By Colonel Jack Jacobs, NBC News military analyst
We have heard many unhappy stories about our wounded warriors, selfless Americans whose sacrifices have not always been matched by the medical care they deserve.
We already know about the young, disabled troops who must cope not only with their debilitating wounds but also with a frustrating bureaucracy. But on Monday evening's "Making a Difference," I will take us inside an extraordinary facility where our disabled troops don't have to deal with maddening paperwork--they spend all their time getting better.
The VA hospital in Augusta, Georgia, is unique: it is the only one in the country that has its own military unit, composed of wounded troops from Eisenhower Medical Center, the military hospital at nearby Fort Gordon. Rather than having to find their own way through the rehabilitation maze, these troops receive continuous care because of the seamless cooperation between the two hospitals.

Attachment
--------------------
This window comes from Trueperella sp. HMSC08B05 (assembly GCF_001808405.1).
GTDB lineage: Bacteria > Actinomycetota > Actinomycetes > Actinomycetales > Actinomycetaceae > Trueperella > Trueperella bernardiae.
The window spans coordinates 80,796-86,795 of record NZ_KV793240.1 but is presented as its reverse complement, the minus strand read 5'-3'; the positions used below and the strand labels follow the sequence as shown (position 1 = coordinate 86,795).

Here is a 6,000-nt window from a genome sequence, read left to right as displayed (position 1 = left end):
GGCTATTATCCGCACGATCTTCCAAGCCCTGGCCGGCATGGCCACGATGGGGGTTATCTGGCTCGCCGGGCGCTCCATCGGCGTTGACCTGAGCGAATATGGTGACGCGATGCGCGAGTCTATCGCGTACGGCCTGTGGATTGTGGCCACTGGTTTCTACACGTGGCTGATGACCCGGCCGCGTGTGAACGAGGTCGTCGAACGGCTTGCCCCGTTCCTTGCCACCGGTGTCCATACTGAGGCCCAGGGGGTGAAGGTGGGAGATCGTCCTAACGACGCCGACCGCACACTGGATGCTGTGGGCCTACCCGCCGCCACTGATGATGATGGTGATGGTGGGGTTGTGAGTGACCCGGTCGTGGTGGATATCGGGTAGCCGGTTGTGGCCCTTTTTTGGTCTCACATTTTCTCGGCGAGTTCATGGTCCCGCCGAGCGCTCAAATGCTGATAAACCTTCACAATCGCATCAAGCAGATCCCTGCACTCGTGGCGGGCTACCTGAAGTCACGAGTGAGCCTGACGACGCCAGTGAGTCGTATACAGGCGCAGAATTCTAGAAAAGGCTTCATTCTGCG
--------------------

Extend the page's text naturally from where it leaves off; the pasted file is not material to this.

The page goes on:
Among others, you'll see Army Master Sergeant Morrissey, shot eight times with an AK-47 rifle, whose arms and legs were saved from amputation with the latest surgical techniques. But his rehabilitation was also the result of the intense rehab he received and the care of expert VA staff.
The bad news? There aren't more of these facilities around the country to treat the thousands who need it.